The 2006 GPSOLO Techno-Guide to Holiday Gifts

By Jeffrey Allen and Alan Pearlman

Technology has reached the point where evolution comes more rapidly than ever. Changes generally result in lower-cost and better-quality (or at least more fully featured) devices. This year’s gift guide reflects some of that evolution as it incorporates areas that we have not addressed in the past.

Please note that the ABA does not recommend products. The product recommendations discussed in this gift guide come from the authors’ own investigation and do not represent an ABA endorsement. That said, we will give you our take on some of the best technology on the market and some excellent gift choices for the holiday season. We have tried to include a wide variety of gifts and gift prices to ensure that everyone can find something they want to get for themselves or will want to give to a friend, partner, employee, spouse, paramour, child, or grandchild.

A picture is worth 1,000 words. This year, we lead off with tools and toys for the photography buff. Digital photography has taken the dominant position in photographic equipment today. You can find digital cameras in department stores, drug stores, variety stores, and even food stores. You can also find them in photography specialty shops and on the Internet. Digital cameras come in all price ranges now, and the quality of the pictures they produce will satisfy both amateur and professional photographers.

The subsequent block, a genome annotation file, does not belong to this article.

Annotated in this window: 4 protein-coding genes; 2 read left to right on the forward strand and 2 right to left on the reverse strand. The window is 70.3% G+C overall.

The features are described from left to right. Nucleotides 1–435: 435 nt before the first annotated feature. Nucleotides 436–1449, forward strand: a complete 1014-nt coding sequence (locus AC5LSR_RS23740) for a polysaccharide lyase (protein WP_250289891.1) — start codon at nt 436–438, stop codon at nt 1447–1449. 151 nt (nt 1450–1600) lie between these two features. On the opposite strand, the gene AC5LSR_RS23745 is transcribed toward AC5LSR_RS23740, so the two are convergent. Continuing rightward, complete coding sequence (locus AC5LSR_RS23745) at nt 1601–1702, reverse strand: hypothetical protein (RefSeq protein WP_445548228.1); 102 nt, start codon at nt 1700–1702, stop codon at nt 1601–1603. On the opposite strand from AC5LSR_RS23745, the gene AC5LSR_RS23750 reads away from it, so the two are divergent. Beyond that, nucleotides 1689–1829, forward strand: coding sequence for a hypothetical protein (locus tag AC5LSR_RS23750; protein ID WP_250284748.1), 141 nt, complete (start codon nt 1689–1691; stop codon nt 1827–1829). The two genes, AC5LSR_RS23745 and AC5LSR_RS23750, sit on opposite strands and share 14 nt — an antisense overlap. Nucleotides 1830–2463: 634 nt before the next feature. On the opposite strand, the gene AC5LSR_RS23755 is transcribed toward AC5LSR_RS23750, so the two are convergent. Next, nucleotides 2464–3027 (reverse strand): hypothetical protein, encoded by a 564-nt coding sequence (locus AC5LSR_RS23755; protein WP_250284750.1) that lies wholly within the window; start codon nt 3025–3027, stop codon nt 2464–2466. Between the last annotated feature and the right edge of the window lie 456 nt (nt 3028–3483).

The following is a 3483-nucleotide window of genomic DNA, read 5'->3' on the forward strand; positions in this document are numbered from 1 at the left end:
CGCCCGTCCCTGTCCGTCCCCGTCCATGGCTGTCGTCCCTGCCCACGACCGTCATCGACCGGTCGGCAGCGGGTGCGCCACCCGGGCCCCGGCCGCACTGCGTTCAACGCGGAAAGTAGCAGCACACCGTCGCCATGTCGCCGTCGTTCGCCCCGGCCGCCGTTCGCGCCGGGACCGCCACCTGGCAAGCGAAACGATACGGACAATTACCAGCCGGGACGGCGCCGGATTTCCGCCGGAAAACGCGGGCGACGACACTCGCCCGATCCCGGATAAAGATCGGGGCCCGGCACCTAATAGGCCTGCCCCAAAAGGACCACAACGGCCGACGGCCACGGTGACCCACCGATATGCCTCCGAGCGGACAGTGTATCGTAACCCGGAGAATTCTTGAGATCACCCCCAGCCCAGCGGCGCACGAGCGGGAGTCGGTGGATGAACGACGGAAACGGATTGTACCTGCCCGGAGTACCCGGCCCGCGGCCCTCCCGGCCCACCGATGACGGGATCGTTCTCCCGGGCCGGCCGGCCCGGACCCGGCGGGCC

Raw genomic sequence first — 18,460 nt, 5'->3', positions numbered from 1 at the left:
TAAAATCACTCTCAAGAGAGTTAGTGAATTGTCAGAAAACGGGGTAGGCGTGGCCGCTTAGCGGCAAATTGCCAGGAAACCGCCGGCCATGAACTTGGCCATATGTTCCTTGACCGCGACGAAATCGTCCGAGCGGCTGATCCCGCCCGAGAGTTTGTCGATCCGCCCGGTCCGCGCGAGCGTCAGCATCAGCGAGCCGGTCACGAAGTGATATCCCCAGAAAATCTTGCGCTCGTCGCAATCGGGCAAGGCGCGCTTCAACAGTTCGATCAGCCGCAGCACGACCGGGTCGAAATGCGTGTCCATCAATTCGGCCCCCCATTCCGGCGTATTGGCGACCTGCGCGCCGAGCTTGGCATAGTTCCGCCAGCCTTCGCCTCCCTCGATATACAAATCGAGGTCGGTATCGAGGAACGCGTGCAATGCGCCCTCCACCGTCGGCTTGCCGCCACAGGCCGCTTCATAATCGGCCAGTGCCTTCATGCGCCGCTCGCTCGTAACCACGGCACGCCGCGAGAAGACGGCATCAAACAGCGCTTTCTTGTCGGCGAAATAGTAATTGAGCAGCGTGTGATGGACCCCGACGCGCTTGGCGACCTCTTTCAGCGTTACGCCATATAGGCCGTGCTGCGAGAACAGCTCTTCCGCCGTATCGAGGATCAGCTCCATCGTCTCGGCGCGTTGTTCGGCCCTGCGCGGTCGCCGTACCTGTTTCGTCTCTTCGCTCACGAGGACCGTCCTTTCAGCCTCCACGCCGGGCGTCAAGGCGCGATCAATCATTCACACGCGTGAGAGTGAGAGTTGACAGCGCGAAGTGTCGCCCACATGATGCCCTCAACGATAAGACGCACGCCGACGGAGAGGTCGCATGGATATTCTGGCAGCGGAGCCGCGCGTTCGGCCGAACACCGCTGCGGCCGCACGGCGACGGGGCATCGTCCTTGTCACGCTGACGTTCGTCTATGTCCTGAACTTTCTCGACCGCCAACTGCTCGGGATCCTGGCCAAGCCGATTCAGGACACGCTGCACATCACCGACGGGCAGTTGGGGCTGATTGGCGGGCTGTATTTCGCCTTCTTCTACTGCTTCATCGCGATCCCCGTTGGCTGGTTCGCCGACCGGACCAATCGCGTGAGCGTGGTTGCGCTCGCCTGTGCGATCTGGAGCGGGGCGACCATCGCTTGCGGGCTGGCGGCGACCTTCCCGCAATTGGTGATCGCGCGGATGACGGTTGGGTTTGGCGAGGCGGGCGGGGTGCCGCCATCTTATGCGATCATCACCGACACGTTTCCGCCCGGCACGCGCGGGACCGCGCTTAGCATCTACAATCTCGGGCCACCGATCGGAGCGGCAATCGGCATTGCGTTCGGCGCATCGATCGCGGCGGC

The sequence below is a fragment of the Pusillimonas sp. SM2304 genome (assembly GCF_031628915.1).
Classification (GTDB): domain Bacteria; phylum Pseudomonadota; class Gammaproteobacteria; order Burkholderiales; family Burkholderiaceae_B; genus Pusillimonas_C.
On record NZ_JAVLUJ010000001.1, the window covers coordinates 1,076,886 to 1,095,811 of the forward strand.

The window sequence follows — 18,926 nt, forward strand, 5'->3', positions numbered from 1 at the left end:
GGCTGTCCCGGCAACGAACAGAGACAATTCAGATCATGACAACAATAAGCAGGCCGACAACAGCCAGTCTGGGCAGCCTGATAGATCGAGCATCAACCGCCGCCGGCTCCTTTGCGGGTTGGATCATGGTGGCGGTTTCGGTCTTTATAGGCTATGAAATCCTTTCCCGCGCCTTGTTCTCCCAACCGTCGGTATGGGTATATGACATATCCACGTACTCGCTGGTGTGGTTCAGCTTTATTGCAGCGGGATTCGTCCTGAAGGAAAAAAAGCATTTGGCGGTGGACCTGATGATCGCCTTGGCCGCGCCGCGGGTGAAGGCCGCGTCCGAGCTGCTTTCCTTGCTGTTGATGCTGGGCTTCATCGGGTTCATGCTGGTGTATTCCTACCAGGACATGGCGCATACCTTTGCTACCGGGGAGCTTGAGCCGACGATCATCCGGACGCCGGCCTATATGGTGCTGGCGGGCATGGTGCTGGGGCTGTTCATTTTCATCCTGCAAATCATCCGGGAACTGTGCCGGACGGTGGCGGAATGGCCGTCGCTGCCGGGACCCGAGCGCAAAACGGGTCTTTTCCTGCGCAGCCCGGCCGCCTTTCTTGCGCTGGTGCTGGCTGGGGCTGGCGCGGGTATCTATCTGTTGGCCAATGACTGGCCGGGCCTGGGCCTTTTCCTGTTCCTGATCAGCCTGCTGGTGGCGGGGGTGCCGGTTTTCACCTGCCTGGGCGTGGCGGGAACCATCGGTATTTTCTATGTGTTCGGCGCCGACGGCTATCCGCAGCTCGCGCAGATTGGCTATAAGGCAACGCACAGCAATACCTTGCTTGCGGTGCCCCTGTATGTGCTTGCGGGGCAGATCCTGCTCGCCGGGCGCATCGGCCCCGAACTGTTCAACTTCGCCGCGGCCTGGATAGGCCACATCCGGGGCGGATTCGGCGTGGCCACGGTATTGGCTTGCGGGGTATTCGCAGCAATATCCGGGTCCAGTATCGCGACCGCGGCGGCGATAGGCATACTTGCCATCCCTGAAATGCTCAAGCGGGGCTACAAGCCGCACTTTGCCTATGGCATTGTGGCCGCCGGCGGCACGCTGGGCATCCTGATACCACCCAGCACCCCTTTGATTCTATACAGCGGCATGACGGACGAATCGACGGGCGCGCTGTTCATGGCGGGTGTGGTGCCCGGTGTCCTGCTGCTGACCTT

Several factors have contributed to the rise in popularity of digital cameras. The quality of digital pictures has improved significantly, while at the same time the cost of digital cameras has decreased. Additionally, once you have acquired reusable memory media, digital cameras cost next to nothing to operate. The only time a digital photographer needs to pay anything (except for replacing a battery in a camera that does not have rechargeable batteries) is to print a picture rather than simply display it on a screen. To make things even better, the cost of the digital media also has dropped dramatically.

Casio’s $399.99 EX-Z1000 ( is the size of a deck of cards, fits nicely in a jacket pocket, has a large 2.8” LCD super-bright viewing screen, and sports a 10-megapixel resolution (mega-pixels refer to the density of the image—the more megapixels, the better the resolution). In addition to still photos, the EX-Z1000 also takes short videos. The EX-Z1000 features a 3x optical zoom; a 4x digital zoom allows further magnification, but at the expense of degrading the image. The camera takes clear, sharp images with rich color.

Casio’s Exilim line of cameras has a reputation for good quality and ease of use; you should be able to find an Exilim camera in a price range and at a level of sophistication suitable for your needs. The EX-Z1000 currently tops this camera line. Casio is in the process of upgrading the line and has recently brought out several other new cameras. If you want to spend a little less, take a look at the EX-S770 or the EX-Z700. Both of these cameras provide 7.2 megapixels of resolution, anti-shake technology, long battery life, and bright screen for easy viewing in daylight. Both take excellent still photographs and movies. The EX-S770 has a 2.8” screen and easily fits into a shirt pocket owing to its very thin body. You can get it in red, blue, or silver for a list price of $380. The $299 EX-Z700 has a 2.7” screen and a thicker configuration (approximately the same size as the EX-Z1000). Any of these cameras would make an excellent gift. You might even want to pick up one for yourself.

Most of the Exilims (including the EX-Z1000, EX-Z700, and EX-S770) use SD cards for memory. Recently the Internet vendor eCost ( advertised a 4 GB SD card running at 133x speed for $59.94 (after rebate). Earlier this year, 4 GB cards cost more than $200.